Having the circumference of a circle, to find the side of the inscribed equilateral triangle RULE. — Multiply the circumference by .2756646, and the product is the side.

An equilateral triangle is one whose sides are all equal. The line drawn from the vertex perpendicular to the base is the altitude of the triangle. An isosceles triangle is one which has two of its sides equal. A scalene triangle is one which has its three sides unequal. A right angled triangle is one which has a right angle.

To find the area of a triangle. — Multiply the base by half the altitude, and the product will be the area. Or, add the three sides together, take half that sum, and from this subtract each side separately then multiply the half of the sum and these remainders together and the square root of this product will be the area.

To drive the cockroaches out of a house

One half pound of borax will drive the cockroaches out of any house.

A large handful of the powder to 10 gals. of water, will effect a savings of fifty per cent. in soap. It is an excellent dentifrice, and the best material for cleaning the scalp.

This is one of the rare bits of advice in this book that isn’t prima facie awful: I agree that borax is good for killing roaches, and of course it is an effective cleaner. As to all the other stuff, I was surprised at the idea of using it as toothpaste, but apparently it’s not a completely outrageous idea.

Form of an inland draft, with acceptance

BOSTON, June 12, 1872

Six months after date, pay to the order of George Just, five hundred and fifty dollars for value received, and place the same to my account.

to MR L. T. DELIVER. Merchant, Boston.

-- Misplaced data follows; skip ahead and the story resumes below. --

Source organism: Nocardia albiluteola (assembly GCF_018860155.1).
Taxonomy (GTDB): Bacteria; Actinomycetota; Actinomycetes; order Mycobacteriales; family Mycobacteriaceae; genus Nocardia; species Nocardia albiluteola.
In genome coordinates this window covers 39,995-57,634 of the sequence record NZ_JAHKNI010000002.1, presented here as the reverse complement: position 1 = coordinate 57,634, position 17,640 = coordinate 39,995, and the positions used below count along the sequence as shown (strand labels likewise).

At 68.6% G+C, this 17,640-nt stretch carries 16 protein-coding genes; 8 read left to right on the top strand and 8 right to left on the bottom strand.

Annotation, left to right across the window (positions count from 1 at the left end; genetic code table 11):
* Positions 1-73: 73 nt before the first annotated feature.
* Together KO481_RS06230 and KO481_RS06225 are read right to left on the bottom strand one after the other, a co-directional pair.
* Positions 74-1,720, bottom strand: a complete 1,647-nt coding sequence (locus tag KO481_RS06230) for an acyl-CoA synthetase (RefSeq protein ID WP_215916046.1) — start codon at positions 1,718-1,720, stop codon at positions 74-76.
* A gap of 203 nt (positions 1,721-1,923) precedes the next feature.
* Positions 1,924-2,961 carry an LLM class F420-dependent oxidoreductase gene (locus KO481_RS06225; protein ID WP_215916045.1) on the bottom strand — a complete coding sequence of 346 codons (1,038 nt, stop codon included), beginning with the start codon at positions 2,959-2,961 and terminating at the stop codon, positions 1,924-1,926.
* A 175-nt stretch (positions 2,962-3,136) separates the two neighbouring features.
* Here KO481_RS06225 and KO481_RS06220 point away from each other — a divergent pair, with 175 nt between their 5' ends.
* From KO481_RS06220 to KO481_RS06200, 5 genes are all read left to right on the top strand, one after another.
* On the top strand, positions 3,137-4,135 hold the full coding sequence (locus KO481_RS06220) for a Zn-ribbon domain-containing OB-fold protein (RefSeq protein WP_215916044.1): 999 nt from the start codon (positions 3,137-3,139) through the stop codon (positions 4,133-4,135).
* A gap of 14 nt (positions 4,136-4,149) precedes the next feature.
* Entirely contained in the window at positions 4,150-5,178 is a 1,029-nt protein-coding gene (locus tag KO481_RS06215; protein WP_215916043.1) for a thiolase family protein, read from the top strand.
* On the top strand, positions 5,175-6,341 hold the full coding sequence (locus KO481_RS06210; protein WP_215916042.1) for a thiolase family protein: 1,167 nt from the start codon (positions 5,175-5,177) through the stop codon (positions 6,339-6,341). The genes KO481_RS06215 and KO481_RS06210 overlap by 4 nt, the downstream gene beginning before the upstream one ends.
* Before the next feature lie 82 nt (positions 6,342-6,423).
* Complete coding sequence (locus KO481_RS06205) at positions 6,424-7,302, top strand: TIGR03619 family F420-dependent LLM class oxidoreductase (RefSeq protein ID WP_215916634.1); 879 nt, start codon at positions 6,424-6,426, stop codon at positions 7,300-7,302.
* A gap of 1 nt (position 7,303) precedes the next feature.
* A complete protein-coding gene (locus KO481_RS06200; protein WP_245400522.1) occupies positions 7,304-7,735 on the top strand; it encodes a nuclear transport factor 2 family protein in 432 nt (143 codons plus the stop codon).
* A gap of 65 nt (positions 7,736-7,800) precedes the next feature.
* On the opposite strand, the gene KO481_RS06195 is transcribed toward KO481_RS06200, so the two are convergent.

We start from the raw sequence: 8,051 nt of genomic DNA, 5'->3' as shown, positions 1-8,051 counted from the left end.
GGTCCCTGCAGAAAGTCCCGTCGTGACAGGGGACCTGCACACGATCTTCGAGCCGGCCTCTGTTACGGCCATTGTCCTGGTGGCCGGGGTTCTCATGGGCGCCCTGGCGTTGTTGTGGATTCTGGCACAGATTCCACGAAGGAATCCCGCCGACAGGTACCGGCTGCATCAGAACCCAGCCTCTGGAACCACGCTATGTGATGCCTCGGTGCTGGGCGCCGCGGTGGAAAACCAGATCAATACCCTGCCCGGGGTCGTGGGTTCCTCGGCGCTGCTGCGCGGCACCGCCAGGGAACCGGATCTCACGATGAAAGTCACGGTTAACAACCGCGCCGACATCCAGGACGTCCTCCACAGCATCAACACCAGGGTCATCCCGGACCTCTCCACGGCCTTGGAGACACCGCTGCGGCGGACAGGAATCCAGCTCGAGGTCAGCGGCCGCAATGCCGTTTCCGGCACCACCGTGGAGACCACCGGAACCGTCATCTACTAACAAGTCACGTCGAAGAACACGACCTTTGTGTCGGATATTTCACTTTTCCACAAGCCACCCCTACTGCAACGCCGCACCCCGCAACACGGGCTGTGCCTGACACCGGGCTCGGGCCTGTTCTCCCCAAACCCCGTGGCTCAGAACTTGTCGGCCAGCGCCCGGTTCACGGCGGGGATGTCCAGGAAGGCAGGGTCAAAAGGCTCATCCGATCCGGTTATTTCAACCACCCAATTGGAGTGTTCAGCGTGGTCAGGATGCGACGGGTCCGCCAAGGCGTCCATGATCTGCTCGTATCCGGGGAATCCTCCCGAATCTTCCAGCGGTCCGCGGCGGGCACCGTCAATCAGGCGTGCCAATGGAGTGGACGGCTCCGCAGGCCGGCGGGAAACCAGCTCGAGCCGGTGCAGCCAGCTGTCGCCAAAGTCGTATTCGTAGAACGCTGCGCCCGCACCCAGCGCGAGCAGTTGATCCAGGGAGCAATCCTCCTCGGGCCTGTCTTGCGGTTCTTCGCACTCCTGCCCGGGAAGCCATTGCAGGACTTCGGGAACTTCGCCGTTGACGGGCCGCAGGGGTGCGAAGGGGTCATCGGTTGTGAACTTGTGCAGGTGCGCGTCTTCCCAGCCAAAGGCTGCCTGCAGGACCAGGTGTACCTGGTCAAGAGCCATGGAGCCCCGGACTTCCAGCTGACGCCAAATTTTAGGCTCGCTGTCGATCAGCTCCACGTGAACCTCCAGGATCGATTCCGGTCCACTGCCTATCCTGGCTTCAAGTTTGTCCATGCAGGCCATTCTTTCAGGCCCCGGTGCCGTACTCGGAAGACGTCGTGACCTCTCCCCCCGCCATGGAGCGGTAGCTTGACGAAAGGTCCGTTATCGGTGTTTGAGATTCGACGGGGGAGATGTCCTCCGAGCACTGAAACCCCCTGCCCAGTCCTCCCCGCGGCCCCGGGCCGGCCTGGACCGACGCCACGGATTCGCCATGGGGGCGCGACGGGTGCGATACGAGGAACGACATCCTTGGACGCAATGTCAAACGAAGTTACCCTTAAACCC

I had to look up “inland draft”. According to A Complete System of Practical Book Keeping in Four Sets of Books, it is “a written order from a party called the Drawer, addressed to another party called the Drawee, both in the same country, requiring the latter to pay his order, at a specified time, a certain amount in money or other property.”

American champagne

Good cider (crab-apple cider is best) 7 gals., best fourth proof brandy 1 qt., genuine champagne wine 5 qts., milk 1 gal., bi-tartrate of potassa 2 oz.; mix, and let stand a short time, bottle while fermenting. An excellent imitation.

Where do I even start with this? Offending purists with this violation of Appellation d’origine contrôlée? More adulterating of good ingredients? Milk?

Scarlet red

Take soft water sufficient to cover the cloth you wish to color, bring it to a boil, in a brass or copper kettle; then add 1½ oz. of cream tartar for every pound of cloth; now boil a minute or two, and then add 2 oz. of powdered lac, and 3 oz. of madder compound; the lac and compound must be previously mixed in a glass or earthen bowl; boil five minutes; now wet the cloth in warm water and wring and put in the dye; boil the whole an hour, take out the goods and rinse in clear cold water.